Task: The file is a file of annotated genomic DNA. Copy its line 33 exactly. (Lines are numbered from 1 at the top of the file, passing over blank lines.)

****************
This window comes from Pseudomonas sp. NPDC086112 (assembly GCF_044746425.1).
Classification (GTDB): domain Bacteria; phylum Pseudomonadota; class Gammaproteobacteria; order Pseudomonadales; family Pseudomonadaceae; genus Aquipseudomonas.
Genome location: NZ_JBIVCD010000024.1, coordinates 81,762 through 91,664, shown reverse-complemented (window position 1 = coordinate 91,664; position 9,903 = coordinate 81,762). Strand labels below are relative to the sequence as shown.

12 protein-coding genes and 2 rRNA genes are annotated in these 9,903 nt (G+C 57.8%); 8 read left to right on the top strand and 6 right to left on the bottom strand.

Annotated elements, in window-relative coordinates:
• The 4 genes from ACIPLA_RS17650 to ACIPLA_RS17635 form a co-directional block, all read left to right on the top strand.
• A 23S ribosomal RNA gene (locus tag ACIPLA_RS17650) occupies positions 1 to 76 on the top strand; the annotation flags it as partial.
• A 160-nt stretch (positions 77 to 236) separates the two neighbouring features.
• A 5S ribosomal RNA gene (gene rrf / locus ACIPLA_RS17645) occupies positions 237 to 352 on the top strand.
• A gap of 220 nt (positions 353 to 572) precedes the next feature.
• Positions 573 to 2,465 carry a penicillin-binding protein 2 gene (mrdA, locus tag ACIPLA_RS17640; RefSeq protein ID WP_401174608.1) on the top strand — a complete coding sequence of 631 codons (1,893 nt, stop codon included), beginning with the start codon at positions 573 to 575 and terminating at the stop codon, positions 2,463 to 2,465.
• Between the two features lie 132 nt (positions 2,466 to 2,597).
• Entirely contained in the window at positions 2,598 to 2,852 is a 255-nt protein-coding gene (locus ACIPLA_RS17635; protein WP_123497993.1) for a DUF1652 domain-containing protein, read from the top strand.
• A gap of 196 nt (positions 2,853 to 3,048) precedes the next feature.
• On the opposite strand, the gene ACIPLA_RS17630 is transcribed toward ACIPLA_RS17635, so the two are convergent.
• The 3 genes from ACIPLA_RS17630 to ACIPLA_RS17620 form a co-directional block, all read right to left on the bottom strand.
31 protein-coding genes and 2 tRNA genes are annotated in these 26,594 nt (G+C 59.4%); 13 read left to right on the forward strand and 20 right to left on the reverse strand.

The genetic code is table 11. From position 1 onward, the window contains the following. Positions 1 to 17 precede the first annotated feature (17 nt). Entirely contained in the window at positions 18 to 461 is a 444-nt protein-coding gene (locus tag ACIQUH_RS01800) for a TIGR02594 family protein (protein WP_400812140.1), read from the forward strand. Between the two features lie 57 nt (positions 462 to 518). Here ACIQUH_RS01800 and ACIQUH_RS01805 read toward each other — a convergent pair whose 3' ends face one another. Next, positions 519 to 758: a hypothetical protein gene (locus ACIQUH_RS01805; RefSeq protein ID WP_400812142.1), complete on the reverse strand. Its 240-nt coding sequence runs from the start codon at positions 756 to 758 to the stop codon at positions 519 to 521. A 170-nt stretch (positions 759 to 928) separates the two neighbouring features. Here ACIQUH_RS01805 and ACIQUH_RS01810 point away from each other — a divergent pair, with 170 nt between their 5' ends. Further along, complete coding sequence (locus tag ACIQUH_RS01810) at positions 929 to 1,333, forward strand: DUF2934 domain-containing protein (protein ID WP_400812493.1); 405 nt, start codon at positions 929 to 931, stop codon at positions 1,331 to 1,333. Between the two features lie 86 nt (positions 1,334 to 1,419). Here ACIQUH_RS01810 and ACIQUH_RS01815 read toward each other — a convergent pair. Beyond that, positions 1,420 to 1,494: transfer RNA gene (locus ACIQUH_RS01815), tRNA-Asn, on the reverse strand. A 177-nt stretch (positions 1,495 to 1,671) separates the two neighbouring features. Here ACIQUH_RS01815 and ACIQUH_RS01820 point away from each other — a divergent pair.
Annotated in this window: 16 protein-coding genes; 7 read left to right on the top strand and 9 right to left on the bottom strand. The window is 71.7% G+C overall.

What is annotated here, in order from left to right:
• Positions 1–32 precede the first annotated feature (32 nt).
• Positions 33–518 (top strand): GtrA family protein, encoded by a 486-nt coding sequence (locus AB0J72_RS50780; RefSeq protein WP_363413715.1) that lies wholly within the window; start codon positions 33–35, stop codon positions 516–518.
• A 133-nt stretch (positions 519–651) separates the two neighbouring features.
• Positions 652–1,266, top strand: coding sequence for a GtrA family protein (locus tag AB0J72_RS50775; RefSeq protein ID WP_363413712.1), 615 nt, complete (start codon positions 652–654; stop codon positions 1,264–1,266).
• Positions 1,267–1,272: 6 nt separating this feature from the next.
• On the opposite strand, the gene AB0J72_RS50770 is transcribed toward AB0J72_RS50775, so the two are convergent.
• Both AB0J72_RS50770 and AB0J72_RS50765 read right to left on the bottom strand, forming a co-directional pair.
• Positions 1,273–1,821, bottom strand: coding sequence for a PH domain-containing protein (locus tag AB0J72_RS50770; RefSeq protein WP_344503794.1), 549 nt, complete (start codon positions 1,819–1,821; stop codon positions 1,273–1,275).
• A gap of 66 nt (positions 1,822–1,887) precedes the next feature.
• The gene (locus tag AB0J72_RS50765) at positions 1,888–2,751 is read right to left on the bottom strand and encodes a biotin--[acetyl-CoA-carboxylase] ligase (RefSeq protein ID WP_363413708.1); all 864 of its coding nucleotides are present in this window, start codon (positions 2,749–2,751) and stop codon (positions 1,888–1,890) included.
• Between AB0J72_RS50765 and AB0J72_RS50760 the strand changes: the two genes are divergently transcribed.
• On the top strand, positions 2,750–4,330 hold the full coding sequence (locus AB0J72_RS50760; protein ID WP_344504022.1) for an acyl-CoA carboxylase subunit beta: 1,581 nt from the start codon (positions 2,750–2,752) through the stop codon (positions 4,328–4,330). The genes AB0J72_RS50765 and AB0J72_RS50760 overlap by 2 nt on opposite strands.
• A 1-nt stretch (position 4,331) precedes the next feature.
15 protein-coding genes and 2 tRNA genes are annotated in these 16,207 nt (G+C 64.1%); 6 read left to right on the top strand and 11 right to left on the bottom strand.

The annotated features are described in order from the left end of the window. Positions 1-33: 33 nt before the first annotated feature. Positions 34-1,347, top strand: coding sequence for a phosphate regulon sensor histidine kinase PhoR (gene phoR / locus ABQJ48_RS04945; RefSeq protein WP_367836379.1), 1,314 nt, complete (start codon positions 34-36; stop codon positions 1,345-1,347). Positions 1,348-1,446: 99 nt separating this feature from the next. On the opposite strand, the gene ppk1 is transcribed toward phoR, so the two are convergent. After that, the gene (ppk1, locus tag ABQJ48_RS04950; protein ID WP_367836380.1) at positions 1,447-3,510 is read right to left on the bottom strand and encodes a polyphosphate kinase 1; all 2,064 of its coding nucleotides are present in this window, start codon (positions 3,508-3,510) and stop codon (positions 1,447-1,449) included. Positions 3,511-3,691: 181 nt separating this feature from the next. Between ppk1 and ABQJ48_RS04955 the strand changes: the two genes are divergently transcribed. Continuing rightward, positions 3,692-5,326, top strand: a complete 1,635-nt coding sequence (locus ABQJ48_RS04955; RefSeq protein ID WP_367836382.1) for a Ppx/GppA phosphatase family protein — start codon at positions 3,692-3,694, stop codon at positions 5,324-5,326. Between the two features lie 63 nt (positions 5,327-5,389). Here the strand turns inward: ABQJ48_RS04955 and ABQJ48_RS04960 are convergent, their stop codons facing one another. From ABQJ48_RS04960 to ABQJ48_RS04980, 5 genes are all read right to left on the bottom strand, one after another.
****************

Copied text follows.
• A 1-nt stretch (position 4,331) precedes the next feature.